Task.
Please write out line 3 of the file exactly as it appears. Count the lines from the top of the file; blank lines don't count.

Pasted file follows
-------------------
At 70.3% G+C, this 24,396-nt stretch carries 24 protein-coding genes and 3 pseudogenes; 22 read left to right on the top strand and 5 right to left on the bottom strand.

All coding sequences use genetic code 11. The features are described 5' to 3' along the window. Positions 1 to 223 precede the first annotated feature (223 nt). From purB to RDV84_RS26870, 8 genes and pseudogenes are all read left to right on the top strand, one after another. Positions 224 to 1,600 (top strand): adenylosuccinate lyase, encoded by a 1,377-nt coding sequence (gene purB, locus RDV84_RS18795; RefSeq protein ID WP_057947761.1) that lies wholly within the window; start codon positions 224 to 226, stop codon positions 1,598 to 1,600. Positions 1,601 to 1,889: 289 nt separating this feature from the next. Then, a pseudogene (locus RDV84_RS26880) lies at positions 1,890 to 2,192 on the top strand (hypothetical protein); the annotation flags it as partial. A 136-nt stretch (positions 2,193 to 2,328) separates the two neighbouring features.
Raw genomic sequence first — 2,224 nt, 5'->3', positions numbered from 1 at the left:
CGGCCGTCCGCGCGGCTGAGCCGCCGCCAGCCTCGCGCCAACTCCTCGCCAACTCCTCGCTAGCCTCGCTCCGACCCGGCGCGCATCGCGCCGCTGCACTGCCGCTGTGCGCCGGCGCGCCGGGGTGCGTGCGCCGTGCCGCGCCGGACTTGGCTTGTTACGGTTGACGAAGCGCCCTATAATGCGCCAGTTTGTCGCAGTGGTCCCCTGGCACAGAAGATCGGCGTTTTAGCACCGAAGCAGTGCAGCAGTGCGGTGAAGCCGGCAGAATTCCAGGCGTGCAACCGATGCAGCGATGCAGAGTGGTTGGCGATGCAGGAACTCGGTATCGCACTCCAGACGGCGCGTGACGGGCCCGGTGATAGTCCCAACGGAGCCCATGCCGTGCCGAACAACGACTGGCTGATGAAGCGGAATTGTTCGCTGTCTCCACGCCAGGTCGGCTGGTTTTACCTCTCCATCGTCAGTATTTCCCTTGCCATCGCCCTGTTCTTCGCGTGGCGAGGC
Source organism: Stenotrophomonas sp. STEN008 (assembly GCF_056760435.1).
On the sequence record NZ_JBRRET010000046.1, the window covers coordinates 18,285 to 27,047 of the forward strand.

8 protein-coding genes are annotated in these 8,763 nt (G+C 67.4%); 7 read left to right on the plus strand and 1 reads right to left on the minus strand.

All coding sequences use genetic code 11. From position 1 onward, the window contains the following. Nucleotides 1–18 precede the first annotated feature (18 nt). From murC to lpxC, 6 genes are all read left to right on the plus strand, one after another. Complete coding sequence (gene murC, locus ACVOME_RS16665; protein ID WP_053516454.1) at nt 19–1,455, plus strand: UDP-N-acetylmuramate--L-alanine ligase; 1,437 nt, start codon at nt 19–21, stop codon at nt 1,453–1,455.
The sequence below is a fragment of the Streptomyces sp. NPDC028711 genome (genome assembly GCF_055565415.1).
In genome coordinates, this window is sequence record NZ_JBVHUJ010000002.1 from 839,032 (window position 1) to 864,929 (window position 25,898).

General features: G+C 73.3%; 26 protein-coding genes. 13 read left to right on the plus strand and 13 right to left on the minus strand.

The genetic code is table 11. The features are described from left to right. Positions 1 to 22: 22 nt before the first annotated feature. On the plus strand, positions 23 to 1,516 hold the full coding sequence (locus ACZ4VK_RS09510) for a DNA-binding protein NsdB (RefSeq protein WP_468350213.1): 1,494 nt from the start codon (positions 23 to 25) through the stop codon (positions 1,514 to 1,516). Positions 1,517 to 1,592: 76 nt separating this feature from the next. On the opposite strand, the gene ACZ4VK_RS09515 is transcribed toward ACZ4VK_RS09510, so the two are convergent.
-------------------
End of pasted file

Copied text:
Raw genomic sequence first — 2,224 nt, 5'->3', positions numbered from 1 at the left: